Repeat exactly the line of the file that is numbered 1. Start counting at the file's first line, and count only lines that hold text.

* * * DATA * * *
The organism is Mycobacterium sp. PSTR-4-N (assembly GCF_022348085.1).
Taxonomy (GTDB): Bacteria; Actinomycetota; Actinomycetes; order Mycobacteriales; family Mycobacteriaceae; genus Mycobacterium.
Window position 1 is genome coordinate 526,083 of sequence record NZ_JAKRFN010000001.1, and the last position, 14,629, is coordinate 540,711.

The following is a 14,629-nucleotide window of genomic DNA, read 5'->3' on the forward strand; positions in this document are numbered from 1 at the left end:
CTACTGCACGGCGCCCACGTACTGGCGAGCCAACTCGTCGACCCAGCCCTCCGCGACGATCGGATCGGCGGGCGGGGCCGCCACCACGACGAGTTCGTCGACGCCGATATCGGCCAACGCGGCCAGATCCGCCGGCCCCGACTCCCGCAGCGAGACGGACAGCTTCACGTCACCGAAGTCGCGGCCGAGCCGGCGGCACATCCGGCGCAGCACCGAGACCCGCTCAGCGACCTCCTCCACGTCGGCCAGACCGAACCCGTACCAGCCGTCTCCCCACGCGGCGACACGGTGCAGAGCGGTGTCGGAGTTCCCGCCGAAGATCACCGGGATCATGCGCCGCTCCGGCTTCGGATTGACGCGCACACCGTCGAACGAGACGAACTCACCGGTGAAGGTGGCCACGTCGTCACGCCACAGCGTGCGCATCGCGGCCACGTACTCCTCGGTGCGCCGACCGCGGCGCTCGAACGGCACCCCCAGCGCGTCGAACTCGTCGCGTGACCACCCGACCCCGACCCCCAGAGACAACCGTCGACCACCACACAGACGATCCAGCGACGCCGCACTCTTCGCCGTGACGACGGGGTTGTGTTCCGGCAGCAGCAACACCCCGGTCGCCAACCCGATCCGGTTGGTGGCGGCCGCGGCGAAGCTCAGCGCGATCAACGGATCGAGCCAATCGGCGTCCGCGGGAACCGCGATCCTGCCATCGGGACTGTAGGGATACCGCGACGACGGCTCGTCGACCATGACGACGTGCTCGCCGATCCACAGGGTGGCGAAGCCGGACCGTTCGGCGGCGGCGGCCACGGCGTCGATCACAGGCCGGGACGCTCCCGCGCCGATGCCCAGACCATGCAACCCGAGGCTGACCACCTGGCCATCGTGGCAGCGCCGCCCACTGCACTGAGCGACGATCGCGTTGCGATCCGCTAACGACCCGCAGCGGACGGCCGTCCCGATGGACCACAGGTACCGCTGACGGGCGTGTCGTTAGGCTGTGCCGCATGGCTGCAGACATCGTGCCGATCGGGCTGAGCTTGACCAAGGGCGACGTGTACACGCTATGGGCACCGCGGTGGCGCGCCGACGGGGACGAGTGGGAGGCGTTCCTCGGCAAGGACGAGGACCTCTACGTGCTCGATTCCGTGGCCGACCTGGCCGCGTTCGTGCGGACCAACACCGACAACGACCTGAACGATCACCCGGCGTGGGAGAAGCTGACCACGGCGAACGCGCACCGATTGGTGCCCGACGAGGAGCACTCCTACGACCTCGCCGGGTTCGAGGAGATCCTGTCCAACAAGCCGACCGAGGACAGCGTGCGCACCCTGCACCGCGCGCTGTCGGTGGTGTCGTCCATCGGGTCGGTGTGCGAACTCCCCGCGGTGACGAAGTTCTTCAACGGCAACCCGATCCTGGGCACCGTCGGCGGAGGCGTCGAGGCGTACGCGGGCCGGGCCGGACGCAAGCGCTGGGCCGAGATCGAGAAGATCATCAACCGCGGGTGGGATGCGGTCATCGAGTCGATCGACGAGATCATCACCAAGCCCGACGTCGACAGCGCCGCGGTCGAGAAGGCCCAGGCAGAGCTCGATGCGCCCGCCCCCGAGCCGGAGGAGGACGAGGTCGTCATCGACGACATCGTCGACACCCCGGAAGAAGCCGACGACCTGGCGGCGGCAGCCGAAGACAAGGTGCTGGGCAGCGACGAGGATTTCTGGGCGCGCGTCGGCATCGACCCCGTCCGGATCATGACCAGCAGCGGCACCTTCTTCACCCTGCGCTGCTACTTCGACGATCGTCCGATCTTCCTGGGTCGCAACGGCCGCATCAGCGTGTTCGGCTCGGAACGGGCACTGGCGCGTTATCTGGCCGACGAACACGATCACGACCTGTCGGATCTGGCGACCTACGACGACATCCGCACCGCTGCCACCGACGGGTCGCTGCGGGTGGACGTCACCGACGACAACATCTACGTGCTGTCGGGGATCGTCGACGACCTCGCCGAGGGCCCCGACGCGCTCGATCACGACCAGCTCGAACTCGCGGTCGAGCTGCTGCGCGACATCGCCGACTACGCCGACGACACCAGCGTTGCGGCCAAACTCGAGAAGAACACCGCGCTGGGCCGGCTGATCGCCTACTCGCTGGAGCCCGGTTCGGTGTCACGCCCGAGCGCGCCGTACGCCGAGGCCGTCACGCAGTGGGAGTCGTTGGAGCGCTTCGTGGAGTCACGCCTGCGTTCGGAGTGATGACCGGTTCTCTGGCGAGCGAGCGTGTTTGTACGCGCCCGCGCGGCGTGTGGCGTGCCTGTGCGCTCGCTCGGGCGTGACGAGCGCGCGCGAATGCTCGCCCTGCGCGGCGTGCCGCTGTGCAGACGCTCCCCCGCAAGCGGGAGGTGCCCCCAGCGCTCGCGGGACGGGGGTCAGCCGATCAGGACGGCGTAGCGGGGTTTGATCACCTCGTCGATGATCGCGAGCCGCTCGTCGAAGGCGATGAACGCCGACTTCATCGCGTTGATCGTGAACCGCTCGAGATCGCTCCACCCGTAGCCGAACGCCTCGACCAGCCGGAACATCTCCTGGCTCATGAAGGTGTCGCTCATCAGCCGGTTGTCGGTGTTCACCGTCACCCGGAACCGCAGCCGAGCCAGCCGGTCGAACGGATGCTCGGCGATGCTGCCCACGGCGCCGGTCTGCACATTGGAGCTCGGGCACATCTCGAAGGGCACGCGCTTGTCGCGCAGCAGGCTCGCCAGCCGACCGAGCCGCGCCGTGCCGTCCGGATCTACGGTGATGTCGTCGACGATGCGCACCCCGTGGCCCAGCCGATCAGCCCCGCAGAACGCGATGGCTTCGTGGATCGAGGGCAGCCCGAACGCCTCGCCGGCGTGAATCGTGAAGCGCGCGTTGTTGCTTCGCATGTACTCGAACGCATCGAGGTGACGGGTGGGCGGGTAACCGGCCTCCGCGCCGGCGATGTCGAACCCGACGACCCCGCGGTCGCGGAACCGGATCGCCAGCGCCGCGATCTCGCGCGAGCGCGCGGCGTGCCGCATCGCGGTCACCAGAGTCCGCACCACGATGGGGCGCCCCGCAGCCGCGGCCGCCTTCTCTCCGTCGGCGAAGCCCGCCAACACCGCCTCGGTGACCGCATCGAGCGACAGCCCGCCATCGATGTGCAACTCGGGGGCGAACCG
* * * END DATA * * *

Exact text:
The organism is Mycobacterium sp. PSTR-4-N (assembly GCF_022348085.1).